So, for me, campaigning in the Muslim part of Yaoundé brought back warm feelings even with our difference in religion. You can imagine my surprise by the reaction of the 'temporary Imam' in charge until the Imam we met, returns from Nigeria. He was actually afraid to talk to us and said he does not mix politics with religion. He brought up an event started by an opposition leader during the time of the first independent government that ended up in years of blood spilled. The event was one in which the question existed about how to 'kick out' the Europeans who held all the Administrative positions in the country, effectively who had the structure to 'run' the country.

One faction decided that they should unilaterally get rid of all white men, and run the country themselves. The other faction decided that this was suicide as there were not enough people within the population who could take on all these duties all at once. The man, who promoted the former in 1951, was also an opposition leader, and the interpretation of the ‘temporary Imam’ we met Tuesday, was that as Antoine is an opposition leader now coming with a 'white woman' to become Head of State, he could not endorse us. The former internal struggle in Cameroon’s history, based solely on white Europeans ruling vs. black Africans resulted in many deaths and a war that lasted until 1965. This Imam promptly ran away. The experience Tuesday was decidedly different to our first encounter with the presiding Imam. It is an example of how people's fear can distort the truth, not only of the present, but also of the past.

It has taken me almost 24 hours to really understand what was stated, and the actions we witnessed with this Imam. And I am grateful to have been able to understand more of the psyche of at least one old Muslim in this country. This is the only incidence I have thus far experienced of intolerance in a new generation.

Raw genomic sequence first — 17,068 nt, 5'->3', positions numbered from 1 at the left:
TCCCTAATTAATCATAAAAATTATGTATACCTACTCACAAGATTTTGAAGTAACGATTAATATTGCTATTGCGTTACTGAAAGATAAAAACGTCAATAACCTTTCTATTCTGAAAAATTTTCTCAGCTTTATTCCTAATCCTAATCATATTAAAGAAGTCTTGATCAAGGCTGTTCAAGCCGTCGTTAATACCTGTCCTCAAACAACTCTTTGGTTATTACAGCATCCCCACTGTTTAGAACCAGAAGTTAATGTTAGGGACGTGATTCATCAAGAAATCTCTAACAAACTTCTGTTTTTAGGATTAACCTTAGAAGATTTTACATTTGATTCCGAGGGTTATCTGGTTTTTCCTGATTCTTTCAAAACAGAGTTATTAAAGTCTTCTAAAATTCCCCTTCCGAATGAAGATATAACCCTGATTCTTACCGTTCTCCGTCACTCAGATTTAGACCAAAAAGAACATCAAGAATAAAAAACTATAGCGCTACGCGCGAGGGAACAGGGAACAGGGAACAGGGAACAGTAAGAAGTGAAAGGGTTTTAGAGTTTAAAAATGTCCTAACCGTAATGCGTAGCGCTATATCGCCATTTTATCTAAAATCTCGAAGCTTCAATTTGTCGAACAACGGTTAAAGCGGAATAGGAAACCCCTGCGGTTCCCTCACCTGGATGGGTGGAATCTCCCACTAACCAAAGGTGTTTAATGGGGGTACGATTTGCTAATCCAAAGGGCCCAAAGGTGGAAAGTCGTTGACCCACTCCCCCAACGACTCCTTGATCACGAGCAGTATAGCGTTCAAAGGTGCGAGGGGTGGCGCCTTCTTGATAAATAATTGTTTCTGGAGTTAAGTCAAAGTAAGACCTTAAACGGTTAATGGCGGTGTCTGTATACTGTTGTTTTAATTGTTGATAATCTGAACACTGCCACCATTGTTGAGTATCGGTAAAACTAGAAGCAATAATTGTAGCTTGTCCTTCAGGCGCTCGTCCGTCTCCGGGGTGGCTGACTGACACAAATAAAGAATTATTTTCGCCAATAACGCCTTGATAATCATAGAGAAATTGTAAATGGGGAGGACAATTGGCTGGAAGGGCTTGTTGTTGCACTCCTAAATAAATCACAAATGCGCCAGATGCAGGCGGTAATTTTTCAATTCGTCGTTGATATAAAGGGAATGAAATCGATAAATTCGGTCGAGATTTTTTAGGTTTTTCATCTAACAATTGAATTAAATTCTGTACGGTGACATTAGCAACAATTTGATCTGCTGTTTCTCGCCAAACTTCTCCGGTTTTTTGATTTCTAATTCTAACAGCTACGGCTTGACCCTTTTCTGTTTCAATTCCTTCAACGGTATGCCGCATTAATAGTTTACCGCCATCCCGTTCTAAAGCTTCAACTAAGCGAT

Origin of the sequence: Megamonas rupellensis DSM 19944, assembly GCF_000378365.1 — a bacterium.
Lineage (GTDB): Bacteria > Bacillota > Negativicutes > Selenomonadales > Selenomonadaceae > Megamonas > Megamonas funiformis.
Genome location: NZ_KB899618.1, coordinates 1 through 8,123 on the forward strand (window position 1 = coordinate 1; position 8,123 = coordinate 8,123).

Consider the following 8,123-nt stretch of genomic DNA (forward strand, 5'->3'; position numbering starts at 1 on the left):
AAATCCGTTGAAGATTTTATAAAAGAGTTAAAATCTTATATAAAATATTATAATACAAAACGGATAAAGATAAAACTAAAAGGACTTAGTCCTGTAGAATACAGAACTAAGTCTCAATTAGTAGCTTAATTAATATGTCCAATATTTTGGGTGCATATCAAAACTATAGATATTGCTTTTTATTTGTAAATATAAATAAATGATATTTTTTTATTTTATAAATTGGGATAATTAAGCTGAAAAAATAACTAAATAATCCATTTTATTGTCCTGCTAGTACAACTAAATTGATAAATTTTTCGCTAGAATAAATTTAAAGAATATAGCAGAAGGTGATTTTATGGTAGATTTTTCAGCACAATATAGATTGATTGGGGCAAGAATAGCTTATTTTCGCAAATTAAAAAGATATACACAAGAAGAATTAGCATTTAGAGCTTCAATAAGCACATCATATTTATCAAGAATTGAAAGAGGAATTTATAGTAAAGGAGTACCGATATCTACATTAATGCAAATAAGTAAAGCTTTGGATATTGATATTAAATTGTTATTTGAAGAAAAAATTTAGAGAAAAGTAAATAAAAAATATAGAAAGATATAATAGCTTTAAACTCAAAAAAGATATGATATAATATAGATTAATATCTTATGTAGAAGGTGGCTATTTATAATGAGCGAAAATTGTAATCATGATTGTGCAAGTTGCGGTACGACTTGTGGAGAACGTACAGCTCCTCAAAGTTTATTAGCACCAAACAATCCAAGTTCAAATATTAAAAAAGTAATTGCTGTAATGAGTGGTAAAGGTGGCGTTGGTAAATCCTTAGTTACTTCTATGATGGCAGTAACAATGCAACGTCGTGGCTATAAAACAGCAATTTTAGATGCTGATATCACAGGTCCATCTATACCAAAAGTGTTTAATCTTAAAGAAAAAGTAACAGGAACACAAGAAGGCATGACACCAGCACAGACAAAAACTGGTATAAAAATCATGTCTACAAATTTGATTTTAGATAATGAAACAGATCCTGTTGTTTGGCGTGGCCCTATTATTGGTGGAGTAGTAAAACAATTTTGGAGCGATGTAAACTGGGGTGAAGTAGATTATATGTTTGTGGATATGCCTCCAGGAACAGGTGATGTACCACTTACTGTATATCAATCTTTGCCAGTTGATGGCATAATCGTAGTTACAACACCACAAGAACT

As they say, "A picture is worth a thousand words" I will let the accompanying photos speak volumes for themselves. I am so very happy that I was able to really capture the general mood and enthusiasm of the rest of the people in the streets of the Briqueterie. The people here do not care if they go against the conventional thought...all those who are part of the current government with their monthly paychecks. The people in the Briqueterie are living the effect of the policies handed down to them from a top heavy leadership who no longer has the interests of the people at heart.

There is a fire brewing just under the surface; we could feel it and see it in the eyes and faces of all those we met. Our message is clear: we have solutions which will help each man in the street, be able to feed himself and make for himself and his family a better life. This is not a matter of changing the constitution or not. This is not a matter of being violently against the current Head of State to promote our own agenda.

This is a matter of what well founded truth will begin to help change the lives of each citizen of Cameroun; the value of each hour of work which will permit all to be productive and raise their standard of living. We're not talking about every Cameroonian sitting back and not being productive. Besides, what is the role of a functionary? What do they produce which promotes development and a healthy and strong economy? How does anyone in an Administrative position actually produce anything?

These people were receptive and given the political will, will be instrumental in helping us to achieve our mission, our destiny. Who would have thought that this Muslim community would become so important to the life of one American woman who is committed to becoming the next First Lady of Cameroun!

Amen! By God’s Grace.

God Bless Cameroun!

Anita Lynne NDEMMANU